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Richard Allan of Capital Bean: How to Get Your Business Ready for Funding

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We speak to Richard Allan, the co-founder of funding partner, CapitalBean.com, to get an insight into how to get your business ready for a funding drive or funding round.

Funding is a challenging and often all-encompassing task. It’s critical for most companies, especially those in their more junior years. Without raising funds, most companies that exist today would not be in operation. Funding provides the fire power for companies to grow. It could be initial funding to launch a company from ideation to first iteration of their product or survive. Equally, there could be additional funding required to operate and grow. Without it most start-ups would cease to operate.

Often not enough time is spent getting a business ready for funding. First and foremost you should know exactly how much money you need to raise and precisely what the funding will be used for. It’s a big red flag to prospect investors if you don’t know this. Some founders will provide a range e.g. £500,00 – 750,000. The range communicates that you’re unclear on exactly how much funding the business actually needs to be successful over the next period. It’s not a good look to prospect investors.

One of the most frequent rebuttals when rejecting a company for funding is that the plan for spending the funds lacked depth and clarity. As a company seeking funds, you should have a precise breakdown of exactly what said funds will be used for to propel the company forward. You need to show investors you know exactly what needs to be done with the funds to drive growth.

Having a detailed financial model reflecting these details is key. Know exactly what will be budgeted for marketing, salaries, technology etc. The financial model should also reflect revenue projections as well as a breakdown of expected profit and loss.

As well as having a financial model, it’s important to be pitch deck ready before soliciting investments. The pitch deck should tell the story of your company in a clear and compelling manner. It should include; the problem, the opportunity, market size, your solution, competitors, your traction, milestones and future road map (product improvements, marketing, sales, hiring etc.).

Funding is not a game for the weak of heart. Expect to hear no a lot. Make sure to learn from every no and calibrate pitch based on the feedback you’re getting. Since funding can be so time consuming, it is probably something that you should always be doing or thinking about in some capacity. It’s a smart strategy to be consistently building relationships within the funding community.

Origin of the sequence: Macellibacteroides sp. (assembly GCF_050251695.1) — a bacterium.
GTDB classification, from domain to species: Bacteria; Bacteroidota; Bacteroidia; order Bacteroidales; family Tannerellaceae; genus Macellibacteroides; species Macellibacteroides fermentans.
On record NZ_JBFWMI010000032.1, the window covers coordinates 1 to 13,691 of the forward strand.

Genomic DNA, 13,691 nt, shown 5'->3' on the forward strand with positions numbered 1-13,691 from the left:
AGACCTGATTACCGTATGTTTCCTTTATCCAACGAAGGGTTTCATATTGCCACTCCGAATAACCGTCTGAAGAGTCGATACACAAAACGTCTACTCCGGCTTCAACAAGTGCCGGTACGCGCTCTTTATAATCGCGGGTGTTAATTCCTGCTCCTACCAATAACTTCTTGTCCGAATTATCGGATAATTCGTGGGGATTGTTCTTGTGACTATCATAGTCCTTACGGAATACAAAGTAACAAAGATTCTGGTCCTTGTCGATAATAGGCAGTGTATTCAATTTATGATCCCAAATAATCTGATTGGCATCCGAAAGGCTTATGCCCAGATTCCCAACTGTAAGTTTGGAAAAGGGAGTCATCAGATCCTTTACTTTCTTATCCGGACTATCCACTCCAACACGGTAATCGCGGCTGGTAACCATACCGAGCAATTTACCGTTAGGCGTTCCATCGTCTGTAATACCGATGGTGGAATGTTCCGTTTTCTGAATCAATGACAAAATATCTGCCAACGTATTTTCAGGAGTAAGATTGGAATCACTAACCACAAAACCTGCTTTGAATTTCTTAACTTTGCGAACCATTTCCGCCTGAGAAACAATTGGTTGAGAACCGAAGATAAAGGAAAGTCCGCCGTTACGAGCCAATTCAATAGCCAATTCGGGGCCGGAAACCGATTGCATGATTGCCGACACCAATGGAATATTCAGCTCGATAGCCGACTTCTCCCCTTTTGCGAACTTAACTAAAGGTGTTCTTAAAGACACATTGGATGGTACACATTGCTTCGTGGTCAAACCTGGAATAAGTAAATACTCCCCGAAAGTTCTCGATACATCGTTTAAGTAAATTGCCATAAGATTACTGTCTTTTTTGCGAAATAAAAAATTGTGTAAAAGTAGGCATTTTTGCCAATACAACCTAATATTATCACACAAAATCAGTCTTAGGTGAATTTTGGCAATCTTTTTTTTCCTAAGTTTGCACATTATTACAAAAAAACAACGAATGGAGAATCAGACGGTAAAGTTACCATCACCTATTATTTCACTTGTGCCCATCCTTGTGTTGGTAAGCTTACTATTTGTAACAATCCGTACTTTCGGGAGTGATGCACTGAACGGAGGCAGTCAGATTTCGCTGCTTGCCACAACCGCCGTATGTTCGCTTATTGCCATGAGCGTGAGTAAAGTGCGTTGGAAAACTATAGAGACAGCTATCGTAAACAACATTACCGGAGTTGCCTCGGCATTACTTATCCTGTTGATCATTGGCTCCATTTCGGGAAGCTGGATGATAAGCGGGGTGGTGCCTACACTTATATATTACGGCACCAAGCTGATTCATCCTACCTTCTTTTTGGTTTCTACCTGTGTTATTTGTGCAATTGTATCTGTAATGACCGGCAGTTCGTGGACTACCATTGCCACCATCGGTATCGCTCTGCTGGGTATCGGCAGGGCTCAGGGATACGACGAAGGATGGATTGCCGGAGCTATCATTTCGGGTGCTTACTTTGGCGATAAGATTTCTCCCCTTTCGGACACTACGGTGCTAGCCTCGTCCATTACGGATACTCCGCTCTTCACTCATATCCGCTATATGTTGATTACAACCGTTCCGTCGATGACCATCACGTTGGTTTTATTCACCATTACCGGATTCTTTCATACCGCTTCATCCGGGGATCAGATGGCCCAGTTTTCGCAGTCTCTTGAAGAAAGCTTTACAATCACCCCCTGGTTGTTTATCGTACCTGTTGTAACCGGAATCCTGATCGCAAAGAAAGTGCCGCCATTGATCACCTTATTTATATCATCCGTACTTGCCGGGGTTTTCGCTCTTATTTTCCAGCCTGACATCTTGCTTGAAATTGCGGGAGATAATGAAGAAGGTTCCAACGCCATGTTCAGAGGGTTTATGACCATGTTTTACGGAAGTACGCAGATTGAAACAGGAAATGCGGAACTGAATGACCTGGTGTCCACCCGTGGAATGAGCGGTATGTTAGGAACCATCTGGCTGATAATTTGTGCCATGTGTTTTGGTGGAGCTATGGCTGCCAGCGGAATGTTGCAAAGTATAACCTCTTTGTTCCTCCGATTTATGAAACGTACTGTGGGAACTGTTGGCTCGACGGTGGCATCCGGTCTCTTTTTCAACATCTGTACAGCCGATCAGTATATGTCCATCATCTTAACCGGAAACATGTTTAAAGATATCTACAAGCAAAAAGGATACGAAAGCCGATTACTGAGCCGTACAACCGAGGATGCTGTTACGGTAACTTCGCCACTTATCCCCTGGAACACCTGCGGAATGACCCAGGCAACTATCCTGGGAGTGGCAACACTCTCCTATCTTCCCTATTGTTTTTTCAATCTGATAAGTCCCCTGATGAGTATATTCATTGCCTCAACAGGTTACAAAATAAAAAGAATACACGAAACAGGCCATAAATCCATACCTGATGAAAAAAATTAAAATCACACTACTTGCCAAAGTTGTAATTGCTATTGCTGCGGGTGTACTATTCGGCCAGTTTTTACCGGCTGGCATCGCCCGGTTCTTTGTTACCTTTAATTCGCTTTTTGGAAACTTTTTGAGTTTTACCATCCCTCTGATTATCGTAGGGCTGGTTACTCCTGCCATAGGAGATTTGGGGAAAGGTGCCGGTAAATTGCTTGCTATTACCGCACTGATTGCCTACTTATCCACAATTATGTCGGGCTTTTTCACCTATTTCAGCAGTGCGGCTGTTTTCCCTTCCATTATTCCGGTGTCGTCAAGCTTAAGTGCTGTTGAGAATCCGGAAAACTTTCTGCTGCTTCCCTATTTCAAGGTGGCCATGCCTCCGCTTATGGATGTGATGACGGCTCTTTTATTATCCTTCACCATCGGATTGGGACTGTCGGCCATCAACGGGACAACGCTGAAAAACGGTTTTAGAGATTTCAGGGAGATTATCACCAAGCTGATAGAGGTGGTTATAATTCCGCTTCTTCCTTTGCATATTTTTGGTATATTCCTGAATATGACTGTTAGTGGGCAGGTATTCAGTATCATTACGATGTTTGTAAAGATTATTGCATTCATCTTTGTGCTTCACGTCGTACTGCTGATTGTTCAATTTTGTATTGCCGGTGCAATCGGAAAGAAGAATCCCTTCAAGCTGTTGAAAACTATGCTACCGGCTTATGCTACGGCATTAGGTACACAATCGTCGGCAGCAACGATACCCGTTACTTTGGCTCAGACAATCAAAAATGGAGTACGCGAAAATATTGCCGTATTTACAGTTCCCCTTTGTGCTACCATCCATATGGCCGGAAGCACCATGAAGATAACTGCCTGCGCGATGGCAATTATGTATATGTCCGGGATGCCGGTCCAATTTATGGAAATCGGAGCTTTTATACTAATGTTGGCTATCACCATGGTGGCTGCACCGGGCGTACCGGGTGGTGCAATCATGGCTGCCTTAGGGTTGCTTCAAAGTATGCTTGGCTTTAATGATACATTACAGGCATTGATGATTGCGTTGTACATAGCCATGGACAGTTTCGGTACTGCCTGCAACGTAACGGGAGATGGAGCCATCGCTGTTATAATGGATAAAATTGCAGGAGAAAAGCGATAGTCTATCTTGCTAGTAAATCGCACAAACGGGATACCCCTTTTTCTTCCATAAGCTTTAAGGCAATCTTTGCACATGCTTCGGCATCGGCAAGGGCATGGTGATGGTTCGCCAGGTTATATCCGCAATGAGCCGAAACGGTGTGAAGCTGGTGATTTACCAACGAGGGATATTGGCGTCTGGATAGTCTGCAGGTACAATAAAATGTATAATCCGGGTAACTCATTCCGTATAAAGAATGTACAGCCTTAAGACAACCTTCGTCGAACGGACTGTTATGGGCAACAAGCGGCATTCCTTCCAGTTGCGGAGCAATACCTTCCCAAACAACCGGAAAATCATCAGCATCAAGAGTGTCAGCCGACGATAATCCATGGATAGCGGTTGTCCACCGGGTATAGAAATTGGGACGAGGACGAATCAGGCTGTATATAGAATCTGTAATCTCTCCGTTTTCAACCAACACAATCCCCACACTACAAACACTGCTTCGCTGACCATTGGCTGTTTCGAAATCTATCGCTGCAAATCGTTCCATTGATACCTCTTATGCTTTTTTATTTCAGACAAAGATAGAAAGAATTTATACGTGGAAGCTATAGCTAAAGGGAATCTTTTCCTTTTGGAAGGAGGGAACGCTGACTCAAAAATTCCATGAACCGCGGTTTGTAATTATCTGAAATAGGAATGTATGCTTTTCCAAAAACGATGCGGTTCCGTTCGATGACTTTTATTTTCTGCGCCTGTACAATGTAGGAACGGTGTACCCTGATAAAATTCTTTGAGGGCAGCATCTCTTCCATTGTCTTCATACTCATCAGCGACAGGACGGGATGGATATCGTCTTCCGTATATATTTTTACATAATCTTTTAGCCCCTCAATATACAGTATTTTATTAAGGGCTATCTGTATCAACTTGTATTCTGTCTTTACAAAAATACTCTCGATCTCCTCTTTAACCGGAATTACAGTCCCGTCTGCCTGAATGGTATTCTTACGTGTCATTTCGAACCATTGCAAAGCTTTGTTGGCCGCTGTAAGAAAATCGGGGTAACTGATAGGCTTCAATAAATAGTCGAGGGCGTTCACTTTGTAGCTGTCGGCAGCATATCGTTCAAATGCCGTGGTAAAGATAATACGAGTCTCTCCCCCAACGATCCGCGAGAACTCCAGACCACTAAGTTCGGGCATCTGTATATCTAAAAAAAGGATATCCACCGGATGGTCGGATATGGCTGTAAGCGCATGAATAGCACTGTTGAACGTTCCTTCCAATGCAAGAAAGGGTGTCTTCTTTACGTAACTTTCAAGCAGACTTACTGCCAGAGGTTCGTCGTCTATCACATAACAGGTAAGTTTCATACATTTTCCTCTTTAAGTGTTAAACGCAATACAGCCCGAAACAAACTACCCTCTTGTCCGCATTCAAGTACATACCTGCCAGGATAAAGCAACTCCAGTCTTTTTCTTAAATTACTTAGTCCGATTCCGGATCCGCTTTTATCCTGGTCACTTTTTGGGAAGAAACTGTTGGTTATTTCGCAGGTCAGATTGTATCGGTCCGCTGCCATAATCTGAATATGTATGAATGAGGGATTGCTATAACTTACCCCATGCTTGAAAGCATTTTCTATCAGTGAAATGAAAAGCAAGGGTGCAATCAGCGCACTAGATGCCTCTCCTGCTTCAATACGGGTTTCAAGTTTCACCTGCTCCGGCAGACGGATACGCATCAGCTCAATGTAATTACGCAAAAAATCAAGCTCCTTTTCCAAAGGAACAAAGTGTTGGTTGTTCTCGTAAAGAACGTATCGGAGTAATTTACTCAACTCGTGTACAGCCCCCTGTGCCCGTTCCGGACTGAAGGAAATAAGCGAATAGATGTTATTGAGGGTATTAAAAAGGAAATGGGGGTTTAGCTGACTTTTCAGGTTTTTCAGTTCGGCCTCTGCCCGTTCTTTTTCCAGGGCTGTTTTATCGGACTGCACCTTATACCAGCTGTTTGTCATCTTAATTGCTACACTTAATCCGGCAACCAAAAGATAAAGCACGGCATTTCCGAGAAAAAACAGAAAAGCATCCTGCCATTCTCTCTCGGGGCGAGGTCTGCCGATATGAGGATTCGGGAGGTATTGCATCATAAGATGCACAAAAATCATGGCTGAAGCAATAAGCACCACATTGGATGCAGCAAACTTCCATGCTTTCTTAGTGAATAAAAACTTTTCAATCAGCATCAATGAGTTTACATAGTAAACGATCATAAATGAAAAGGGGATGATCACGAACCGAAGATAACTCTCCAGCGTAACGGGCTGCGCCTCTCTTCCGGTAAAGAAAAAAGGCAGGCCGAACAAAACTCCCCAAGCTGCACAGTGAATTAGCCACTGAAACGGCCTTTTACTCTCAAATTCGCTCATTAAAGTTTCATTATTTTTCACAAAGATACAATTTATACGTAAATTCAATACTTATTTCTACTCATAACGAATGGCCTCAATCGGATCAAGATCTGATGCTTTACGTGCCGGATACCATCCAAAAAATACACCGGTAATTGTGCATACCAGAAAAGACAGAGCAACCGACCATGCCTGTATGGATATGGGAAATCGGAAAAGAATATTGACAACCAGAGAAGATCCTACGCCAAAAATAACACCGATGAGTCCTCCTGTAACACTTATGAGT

What Type of Funding is Best for You?

There are multiple avenues that exist for funding and knowing which to choose best for your company is important. The most popular types of funding include

Crowdfunding: this is when you derive funds from multiple different individuals usually in smaller ticket sizes. Leveraging hundreds to thousands of micro investments can quickly mount. These investment ticket sizes could start at as low as £100, with no limit on the maximum individual investment (£10,000 would however be considered large). Each individual investor will get a small ownership of the company dependent on valuation and their individual investment. Crowdfunding is a quick hack to getting visibility. Due to the volume of individuals investing the company can occasionally go viral. It’s often used by companies who are looking to get more PR and eyeballs on their company. Peloton, the connected fitness company worth billions funded their first round in this manner.

Angel Investing: investments made by wealthy individuals who take larger ticket sizes. The average ticket size would be £25,000 and it’s not uncommon for angel investors to make investments in the millions. Angels are often actively involved in helping guide the companies they invest in. They can provide valuable advice and make valuable introductions within their network. Finding an experienced angel with domain expertise in your industry can be of immense value.

Venture capital: funding obtained from funds who are specifically in operation to invest in companies. Venture capital firms fund at all stages of the deal cycle all the way from company inception (pre-seed) to late stage hyper growth companies (think Uber pre-IPO). Venture capital funds can front big checks , often capable of funding your entire round. Venture capital funds can invest anywhere from £200k to hundreds of millions. These funds need to see a return on their investment which can put immense pressure on your business.

Debt financing: if you own an asset of value such as your home, you can use this to gain funding. What you can borrow will depend on how much of the asset you own. Often lenders will allow you to borrow up to 80% of the equity (total amount you own) within your house. There is no reward without risk however. If you fail to service the loan i.e the investment within your own business fails you could lose the asset ((in many cases people’s homes).) put up as collateral for the loan

Using your recurring revenue: a newer funding model is using your company’s recurring monthly revenue to receive funding. In exchange for your future recurring revenue, you can receive up-front capital. The advantage of this type of funding is there is no dilution to your stock ownership. This type of funding however, is only available to companies with sizable and predictable monthly income streams.

Written by Marcus Richards

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